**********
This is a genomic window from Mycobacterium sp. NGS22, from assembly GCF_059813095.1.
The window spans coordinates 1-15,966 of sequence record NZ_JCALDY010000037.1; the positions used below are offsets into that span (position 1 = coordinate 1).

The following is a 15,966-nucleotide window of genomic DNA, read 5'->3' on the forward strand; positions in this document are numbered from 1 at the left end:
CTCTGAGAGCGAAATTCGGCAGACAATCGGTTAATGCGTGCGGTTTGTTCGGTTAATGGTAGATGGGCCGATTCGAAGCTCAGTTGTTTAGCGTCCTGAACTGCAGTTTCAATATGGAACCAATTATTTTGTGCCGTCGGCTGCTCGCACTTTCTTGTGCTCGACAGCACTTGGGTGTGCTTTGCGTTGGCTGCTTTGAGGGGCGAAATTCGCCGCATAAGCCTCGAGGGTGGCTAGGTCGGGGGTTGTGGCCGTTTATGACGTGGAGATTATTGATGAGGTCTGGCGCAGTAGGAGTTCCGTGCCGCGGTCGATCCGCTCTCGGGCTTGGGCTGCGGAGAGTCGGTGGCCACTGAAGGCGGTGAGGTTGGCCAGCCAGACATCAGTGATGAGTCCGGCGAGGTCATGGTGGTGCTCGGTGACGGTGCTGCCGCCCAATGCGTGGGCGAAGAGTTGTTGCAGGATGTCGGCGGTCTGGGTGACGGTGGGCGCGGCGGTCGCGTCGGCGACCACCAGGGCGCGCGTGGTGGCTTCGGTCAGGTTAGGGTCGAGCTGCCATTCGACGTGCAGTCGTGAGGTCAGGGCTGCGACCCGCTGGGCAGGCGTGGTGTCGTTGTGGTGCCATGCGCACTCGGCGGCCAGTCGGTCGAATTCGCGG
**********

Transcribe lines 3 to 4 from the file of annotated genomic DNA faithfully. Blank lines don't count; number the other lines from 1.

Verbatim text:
The following is a 15,966-nucleotide window of genomic DNA, read 5'->3' on the forward strand; positions in this document are numbered from 1 at the left end:
CTCTGAGAGCGAAATTCGGCAGACAATCGGTTAATGCGTGCGGTTTGTTCGGTTAATGGTAGATGGGCCGATTCGAAGCTCAGTTGTTTAGCGTCCTGAACTGCAGTTTCAATATGGAACCAATTATTTTGTGCCGTCGGCTGCTCGCACTTTCTTGTGCTCGACAGCACTTGGGTGTGCTTTGCGTTGGCTGCTTTGAGGGGCGAAATTCGCCGCATAAGCCTCGAGGGTGGCTAGGTCGGGGGTTGTGGCCGTTTATGACGTGGAGATTATTGATGAGGTCTGGCGCAGTAGGAGTTCCGTGCCGCGGTCGATCCGCTCTCGGGCTTGGGCTGCGGAGAGTCGGTGGCCACTGAAGGCGGTGAGGTTGGCCAGCCAGACATCAGTGATGAGTCCGGCGAGGTCATGGTGGTGCTCGGTGACGGTGCTGCCGCCCAATGCGTGGGCGAAGAGTTGTTGCAGGATGTCGGCGGTCTGGGTGACGGTGGGCGCGGCGGTCGCGTCGGCGACCACCAGGGCGCGCGTGGTGGCTTCGGTCAGGTTAGGGTCGAGCTGCCATTCGACGTGCAGTCGTGAGGTCAGGGCTGCGACCCGCTGGGCAGGCGTGGTGTCGTTGTGGTGCCATGCGCACTCGGCGGCCAGTCGGTCGAATTCGCGG